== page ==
In my younger days, I had the privilege of building my fair share of “earthworks.” On training exercises, the Army’s practice called for those who dug the works to in turn fill them back in after the completion of training. Certainly gave me an impression of the level of effort required to build the works, and at the same time how fragile those works could be.
That’s why I’m often surprised at the number of Civil War earthworks that survive to the present. We often see these works mentioned as part of a preservation effort, either to purchase the ground on which the works are located or to stabilize the existing works. These physical reminders, “artifacts” if you will, are important primary sources we can use to better interpret and expand our knowledge of the war.
The trenches, while ever so close to the concrete and steel, remain protected by fences.
The protection is in part due to the recognition, by the city, of the value of these historic resources. Although the works are not part of any state or national historical site registry, the city has respected the locations.
For several years I’ve watched, with some anxiety, the progress of road construction about a half mile north of those infantry trenches, at the intersection of Battlefield Parkway (named for Balls Bluff, of course) and Edwards Ferry Road. The extension of a much needed connector came very close to the “Masked Battery” location. Here’s a photo of the construction site in 2008.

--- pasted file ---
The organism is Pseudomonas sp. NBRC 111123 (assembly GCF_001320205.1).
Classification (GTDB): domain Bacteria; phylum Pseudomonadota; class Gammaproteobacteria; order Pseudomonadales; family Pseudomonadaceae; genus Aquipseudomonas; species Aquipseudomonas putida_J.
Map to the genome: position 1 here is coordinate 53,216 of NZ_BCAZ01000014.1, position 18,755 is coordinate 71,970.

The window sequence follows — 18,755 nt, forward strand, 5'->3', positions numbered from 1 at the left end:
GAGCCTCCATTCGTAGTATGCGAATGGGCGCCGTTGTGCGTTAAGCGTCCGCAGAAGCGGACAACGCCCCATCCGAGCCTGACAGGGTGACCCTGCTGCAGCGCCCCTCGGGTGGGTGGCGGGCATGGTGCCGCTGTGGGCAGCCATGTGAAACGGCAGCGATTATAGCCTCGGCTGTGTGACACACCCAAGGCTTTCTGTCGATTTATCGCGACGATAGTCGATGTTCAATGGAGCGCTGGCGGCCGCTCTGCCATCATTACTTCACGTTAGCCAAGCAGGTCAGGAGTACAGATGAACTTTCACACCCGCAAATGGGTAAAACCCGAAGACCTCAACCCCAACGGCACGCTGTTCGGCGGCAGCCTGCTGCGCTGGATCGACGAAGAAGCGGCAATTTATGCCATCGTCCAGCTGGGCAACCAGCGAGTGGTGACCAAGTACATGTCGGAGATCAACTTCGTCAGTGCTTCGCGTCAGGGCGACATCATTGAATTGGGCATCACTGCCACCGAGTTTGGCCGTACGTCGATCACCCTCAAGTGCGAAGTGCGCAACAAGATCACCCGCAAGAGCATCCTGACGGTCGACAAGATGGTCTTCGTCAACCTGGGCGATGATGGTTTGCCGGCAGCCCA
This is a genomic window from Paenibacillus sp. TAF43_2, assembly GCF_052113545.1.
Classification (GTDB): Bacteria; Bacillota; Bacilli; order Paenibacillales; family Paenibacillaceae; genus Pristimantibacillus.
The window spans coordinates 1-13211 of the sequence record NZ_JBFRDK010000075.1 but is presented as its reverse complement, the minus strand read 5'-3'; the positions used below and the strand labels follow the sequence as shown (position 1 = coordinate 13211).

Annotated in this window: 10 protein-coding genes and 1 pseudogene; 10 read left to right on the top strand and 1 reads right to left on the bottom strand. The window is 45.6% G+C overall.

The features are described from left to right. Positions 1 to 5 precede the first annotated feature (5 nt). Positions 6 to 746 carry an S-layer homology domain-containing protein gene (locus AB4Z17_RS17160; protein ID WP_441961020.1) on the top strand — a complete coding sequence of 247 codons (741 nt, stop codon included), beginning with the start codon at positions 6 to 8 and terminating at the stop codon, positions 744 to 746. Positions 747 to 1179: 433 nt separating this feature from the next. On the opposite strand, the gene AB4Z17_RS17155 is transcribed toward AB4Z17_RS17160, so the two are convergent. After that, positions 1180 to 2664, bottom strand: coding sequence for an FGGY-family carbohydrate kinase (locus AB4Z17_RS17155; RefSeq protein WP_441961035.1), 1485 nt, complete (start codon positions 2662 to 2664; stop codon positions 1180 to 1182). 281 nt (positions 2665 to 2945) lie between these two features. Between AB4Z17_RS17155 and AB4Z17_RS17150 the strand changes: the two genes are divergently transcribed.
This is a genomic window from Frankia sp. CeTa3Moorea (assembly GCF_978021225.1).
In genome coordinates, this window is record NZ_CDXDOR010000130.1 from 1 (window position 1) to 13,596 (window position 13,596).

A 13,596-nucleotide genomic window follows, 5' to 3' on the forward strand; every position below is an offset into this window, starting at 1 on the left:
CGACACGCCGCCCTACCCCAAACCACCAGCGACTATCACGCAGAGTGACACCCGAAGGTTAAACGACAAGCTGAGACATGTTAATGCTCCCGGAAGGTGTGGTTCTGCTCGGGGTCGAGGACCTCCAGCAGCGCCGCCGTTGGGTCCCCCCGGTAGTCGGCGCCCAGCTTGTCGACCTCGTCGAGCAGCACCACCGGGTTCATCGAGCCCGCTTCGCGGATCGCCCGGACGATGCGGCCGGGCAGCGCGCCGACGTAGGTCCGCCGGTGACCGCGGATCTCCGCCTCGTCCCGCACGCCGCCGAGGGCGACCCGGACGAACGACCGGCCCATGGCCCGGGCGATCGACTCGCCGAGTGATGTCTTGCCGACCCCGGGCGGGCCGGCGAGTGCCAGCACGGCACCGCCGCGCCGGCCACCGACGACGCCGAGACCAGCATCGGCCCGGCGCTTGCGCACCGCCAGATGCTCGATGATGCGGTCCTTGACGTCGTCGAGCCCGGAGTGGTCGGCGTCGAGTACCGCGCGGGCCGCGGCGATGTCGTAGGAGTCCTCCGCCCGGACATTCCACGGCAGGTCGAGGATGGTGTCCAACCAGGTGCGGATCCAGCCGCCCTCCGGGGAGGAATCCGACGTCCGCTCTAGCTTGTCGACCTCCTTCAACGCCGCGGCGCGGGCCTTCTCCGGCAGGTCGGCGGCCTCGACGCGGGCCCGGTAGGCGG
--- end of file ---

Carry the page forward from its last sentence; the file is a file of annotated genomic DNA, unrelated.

The earthworks likely date back only to the winter of 1861-2, and thus were not part of the Battle of Balls Bluff as the “masked battery” name would imply. Rather the battery was more likely part of the Confederate defense established after the battle. More important to my Edwards Ferry study, the Federals may have used them in June 1863. But that such is more inference than confirmed at this time.
During the war, the battery covered approaches to Leesburg from Edwards Ferry. In the time I’ve lived here, Edwards Ferry Road evolved from a gravel side street into a heavily used two-lane asphalt road. The location of the works, still defending the approach, places them directly in the path of expansion.
The photo above was taken while standing where the temporary orange fence stood in 2008 (use the telephone pole as a guide).
During the construction, workers cleared the trees around the right side (south side of the road) along Edwards Ferry. The work included a large drainage collection pond and extensive landscaping. But the earthworks were not disturbed.
The trenches on the right side remain on private property, and likewise undisturbed.
City officials tell me the care taken with the earthworks was “by design” and not some afterthought – smart progress and development with preservation in mind.